Here they commandeer that train, Rockson and his men attacking one Wild West style and taking control of it from the corpulent Red officers who are relaxing onboard. This sequence packs a quite unexpected emotional punch with the appearance of black porters who speak in Uncle Jim-style subservient tones to their Russian masters; when Detroit, the black member of Rock’s team, takes one of them aside to yell at him for his spinelessness, he finds out that there are more to these porters than meets the eye. The dialog the authors provide the head porter here is leagues above anything else in the novel and seems at odds from the narrative because of it.

As expected, it all ends with another action sequence, this time Rockson and team attacking the compound in DC in which Kim and her father are imprisoned. Here we have the first meeting between Rockson and Killov since #2: Red America, as Killov has now taken over DC, Zhabnov fleeing to parts unknown. This culminates though in one of those ultra-lame bits where Rockson could easily waste Killov, but instead just knocks him out and runs away. (True, Rockson later hurls a bomb into the room Killov’s inside, but of course the bastard’s able to get clear before it explodes.)

I almost forgot to mention the second goofy sex scene the authors provide here, almost a straight-up copy of the one back in the second volume, where Rockson is briefly captured in the building with Kim, and the KGB guards for absolutely no reason bring Kim in and fling her inside the cell with Rockson. The two of course immediately go at it, just a they did back in Red America. Kim also implies that she’s been “mistreated” by these Red soldiers, one definite difference from that second volume, where she’d remained untouched, giving herself to Rockson.

Maybe the most promising development of American Defiance is that it ends with Kim heading back to Century City with Rockson; she has never been there and thus has never met Rona, and I’m really looking forward to some sparks flying between these two characters. Meanwhile Langford has been reduced to a vegetable thanks to some mind breaker brain-frying, but then who cares? Everyone knows Ted Rockson’s the star of the show in post-nuke America.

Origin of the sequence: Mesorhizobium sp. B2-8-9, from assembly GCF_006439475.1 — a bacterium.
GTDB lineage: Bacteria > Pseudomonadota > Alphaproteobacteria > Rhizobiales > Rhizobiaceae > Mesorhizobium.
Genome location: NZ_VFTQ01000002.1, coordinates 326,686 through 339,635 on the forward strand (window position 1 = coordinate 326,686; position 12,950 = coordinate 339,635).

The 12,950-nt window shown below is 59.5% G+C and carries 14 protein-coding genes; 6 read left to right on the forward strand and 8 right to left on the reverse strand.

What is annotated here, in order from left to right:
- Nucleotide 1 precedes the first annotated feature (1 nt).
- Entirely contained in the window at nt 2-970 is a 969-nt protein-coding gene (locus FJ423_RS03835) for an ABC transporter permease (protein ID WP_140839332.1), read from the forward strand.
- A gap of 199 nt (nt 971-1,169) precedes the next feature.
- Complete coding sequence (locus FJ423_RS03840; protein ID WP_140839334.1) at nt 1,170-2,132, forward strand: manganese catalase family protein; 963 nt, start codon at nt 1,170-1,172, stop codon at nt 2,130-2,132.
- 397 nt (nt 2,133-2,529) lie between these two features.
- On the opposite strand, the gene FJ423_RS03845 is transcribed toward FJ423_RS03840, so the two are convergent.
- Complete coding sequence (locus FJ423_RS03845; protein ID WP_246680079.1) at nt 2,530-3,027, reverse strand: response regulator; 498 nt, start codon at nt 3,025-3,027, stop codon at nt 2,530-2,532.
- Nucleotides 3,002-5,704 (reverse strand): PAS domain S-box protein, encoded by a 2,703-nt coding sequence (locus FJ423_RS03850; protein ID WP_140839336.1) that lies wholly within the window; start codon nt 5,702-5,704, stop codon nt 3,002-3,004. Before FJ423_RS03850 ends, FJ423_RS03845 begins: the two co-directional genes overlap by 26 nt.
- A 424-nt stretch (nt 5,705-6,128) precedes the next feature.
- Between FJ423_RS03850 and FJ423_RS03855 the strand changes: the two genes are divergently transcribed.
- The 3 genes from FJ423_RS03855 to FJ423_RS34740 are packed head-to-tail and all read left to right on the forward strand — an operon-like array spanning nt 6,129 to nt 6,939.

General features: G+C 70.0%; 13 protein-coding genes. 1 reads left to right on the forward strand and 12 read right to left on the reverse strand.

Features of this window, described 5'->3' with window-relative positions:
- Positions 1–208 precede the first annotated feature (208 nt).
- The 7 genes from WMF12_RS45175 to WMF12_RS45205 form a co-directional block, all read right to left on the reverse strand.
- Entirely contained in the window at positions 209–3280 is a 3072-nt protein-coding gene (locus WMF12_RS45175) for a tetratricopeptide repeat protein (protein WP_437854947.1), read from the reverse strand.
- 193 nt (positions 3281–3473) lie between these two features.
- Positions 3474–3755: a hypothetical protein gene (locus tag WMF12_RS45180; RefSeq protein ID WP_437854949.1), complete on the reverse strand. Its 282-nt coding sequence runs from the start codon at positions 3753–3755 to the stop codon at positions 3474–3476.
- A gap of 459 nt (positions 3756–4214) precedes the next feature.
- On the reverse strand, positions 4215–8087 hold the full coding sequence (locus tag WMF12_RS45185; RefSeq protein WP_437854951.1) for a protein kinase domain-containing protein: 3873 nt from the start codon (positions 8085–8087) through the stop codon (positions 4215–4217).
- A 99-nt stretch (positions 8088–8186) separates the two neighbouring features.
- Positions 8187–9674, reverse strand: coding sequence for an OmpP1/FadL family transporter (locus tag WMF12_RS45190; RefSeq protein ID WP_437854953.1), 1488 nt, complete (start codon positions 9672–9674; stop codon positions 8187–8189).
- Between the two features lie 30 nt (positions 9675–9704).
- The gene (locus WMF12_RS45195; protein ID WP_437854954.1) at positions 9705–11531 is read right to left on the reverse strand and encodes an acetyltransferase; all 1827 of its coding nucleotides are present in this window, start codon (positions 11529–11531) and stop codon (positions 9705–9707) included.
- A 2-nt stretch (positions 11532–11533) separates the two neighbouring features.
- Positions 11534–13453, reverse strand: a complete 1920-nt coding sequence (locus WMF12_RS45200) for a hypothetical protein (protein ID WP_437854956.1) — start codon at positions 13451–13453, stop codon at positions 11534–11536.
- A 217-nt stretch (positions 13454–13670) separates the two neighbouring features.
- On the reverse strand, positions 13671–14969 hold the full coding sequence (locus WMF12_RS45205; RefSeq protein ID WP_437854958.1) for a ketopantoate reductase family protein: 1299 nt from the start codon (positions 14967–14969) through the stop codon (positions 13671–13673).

russell1200 said...

Looks like you still have a ways to go with this series. Look like they came out like clockwork, one or two a year, until 1991 - which was sort the apocalypse for this genre.

Joe Kenney said...

You're correct, Russell...I don't think I'm even halfway through yet! I couldn't imagine reading the installments of this series back to back, so it's probably best to spread out the reading. I'm curious though how DW will end. I know Jan Stacy, one half of "Ryder Stacy," ended his own post-nuke series "The Last Ranger" by destroying the Earth, "Beneath the Planet of the Apes" style, so we'll see.

The last standing post-nuke pulp though is "Deathlands," from Gold Eagle -- hard to believe they are still publishing a series in which a nuclear war ravaged the Earth in the year 2000. I've tried to read a few of those, but they're too much like Westerns for me -- like a combo of Stephen King's "Gunslinger" stuff and Gold Eagle's Mack Bolan books.